The first two rounds have produced the most amazing results in the history of NCAA college basketball. Including the improbable 20-point upset of #1 Virginia, by the #16 University of Maryland Baltimore County Retrievers, among the survivors are two #11 seeded teams and two #7 seeds.
In the opening round alone, there were nine upsets. Most notably two #13 seeded teams – the Bulls from the University of New York at Buffalo and outplayed higher #4 seeds.
If the madness continues, perhaps the #9 Seminoles from Florida will win the West, the #3 Red Raiders of Texas become the East Regional Champ, the Midwest will be represented by a group of #5 Clemson Tigers from South Carolina, and #11 Loyola University of Chicago ramble away with the South title on the way to the Final Four this Easter weekend.
There remains four teams from the Atlantic Coast Conference, four of the Big 12 Conference (that really only has ten members – whereby it seems that everyone but Iowa State got chosen from that Big [Roman-numeral] XII Conference to be in this year’s tournament), and two of the only four nominated Big Ten Conference (that has 14 major colleges) basketball teams are in the running to be this season’s national champion.
So, what is it going to be?
Big Ten teams must defeat colleges from the state of Texas to advance. Out of 68 schools selected: Yes, two teams from Michigan and Indiana remain after two dropped during the Round of 32; granted when only four of 14 colleges made the class of March Madness’ selection judges.
These are Texas schools from different conferences making their way in the tournament with two more wins in-a row to play in the Final Four deep in the heart of Texas (not in Dallas, Arlington, or Austin, but near the Alamo). Texas Tech or Texas A&M would be rewarded with a home court advantage because the Final Four will be played in San Antonio.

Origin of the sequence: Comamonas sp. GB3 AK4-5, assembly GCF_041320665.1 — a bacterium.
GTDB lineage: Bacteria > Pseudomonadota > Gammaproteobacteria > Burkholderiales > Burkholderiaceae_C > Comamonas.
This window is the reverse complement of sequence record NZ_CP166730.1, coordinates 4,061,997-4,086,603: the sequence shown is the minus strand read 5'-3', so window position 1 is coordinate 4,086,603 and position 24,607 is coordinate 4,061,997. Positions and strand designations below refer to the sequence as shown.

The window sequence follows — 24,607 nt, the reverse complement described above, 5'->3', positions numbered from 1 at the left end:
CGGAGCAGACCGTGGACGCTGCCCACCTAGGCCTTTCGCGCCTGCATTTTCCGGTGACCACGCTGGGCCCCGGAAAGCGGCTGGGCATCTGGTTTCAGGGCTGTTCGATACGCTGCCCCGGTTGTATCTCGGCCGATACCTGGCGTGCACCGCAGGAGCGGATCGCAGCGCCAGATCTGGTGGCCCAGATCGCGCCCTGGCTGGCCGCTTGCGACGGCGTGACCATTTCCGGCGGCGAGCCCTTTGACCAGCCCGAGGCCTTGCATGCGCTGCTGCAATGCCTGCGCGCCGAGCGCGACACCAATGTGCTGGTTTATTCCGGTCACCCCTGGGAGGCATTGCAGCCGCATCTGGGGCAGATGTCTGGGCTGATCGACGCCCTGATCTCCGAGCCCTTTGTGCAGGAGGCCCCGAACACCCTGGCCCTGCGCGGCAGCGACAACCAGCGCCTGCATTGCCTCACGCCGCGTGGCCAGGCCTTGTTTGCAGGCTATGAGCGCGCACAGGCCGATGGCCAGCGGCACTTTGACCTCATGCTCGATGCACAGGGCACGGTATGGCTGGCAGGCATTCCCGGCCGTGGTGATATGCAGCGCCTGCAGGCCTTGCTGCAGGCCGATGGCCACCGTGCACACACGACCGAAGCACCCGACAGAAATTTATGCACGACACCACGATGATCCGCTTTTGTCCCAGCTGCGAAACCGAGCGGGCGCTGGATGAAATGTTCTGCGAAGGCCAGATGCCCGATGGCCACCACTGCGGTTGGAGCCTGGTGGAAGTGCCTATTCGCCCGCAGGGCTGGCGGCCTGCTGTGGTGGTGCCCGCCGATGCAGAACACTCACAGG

The immature Kentucky Wildcats might be thinking that it owns the South Region that begins play in Atlanta this Thursday evening, because the four higher ranked teams from that bracket have already been upset and eliminated. Or is Kentucky’s number coming up. After all, look the Lexington Wildcats’ starting lineup is filled with freshmen.
Given that a school from the Washington D.C. beltway has already hit the biggest upset in history – overcoming 315 to 1 odds – can the Bulldogs from the Washington state zag their way to the Final Four.
The state of Kansas still has two chances to win the title; Note that is more than the number selected from the state of California. The Selection Committee picked more teams from Florida and Kansas to be in the tournament than from California or Illinois or Indiana . . . go figure.
One, only one of the sixteen remains from the state of North Carolina and it is not a Tar Heel, Wolfpack, or Deacon… the Duke University Blue Devils.
How is it luck? There are two designated #11 seeds and another two #7 seeds in the running for the national championship. It is impossible that the teams from Reno and Chicago can both become part of the “Elite Eight” because they face off against one another this Thursday evening.
Check with my listing tomorrow for my predictions in this round of the “Sweet Sixteen” and “Elite Eight”.